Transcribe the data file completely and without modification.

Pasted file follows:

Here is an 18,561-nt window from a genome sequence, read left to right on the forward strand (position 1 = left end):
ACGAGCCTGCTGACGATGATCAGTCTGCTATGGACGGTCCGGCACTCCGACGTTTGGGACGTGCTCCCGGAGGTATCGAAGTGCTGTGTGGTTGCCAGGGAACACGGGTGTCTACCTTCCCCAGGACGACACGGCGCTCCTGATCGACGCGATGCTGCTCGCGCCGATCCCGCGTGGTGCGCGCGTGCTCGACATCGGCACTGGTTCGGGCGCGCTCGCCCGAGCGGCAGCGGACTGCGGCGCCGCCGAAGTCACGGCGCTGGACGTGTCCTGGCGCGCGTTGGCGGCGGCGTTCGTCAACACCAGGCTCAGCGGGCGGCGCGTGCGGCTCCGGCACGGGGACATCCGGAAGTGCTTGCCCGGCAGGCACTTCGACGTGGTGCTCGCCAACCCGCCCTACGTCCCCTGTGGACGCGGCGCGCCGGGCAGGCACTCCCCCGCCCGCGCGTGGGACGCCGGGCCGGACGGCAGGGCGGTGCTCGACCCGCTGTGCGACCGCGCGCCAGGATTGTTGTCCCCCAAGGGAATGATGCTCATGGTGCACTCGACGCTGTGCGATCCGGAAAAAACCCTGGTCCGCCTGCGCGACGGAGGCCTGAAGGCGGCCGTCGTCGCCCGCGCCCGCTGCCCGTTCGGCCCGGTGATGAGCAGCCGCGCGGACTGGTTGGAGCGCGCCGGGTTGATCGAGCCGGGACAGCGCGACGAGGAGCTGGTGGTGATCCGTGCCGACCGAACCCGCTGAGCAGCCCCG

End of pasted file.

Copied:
Here is an 18,561-nt window from a genome sequence, read left to right on the forward strand (position 1 = left end):
ACGAGCCTGCTGACGATGATCAGTCTGCTATGGACGGTCCGGCACTCCGACGTTTGGGACGTGCTCCCGGAGGTATCGAAGTGCTGTGTGGTTGCCAGGGAACACGGGTGTCTACCTTCCCCAGGACGACACGGCGCTCCTGATCGACGCGATGCTGCTCGCGCCGATCCCGCGTGGTGCGCGCGTGCTCGACATCGGCACTGGTTCGGGCGCGCTCGCCCGAGCGGCAGCGGACTGCGGCGCCGCCGAAGTCACGGCGCTGGACGTGTCCTGGCGCGCGTTGGCGGCGGCGTTCGTCAACACCAGGCTCAGCGGGCGGCGCGTGCGGCTCCGGCACGGGGACATCCGGAAGTGCTTGCCCGGCAGGCACTTCGACGTGGTGCTCGCCAACCCGCCCTACGTCCCCTGTGGACGCGGCGCGCCGGGCAGGCACTCCCCCGCCCGCGCGTGGGACGCCGGGCCGGACGGCAGGGCGGTGCTCGACCCGCTGTGCGACCGCGCGCCAGGATTGTTGTCCCCCAAGGGAATGATGCTCATGGTGCACTCGACGCTGTGCGATCCGGAAAAAACCCTGGTCCGCCTGCGCGACGGAGGCCTGAAGGCGGCCGTCGTCGCCCGCGCCCGCTGCCCGTTCGGCCCGGTGATGAGCAGCCGCGCGGACTGGTTGGAGCGCGCCGGGTTGATCGAGCCGGGACAGCGCGACGAGGAGCTGGTGGTGATCCGTGCCGACCGAACCCGCTGAGCAGCCCCG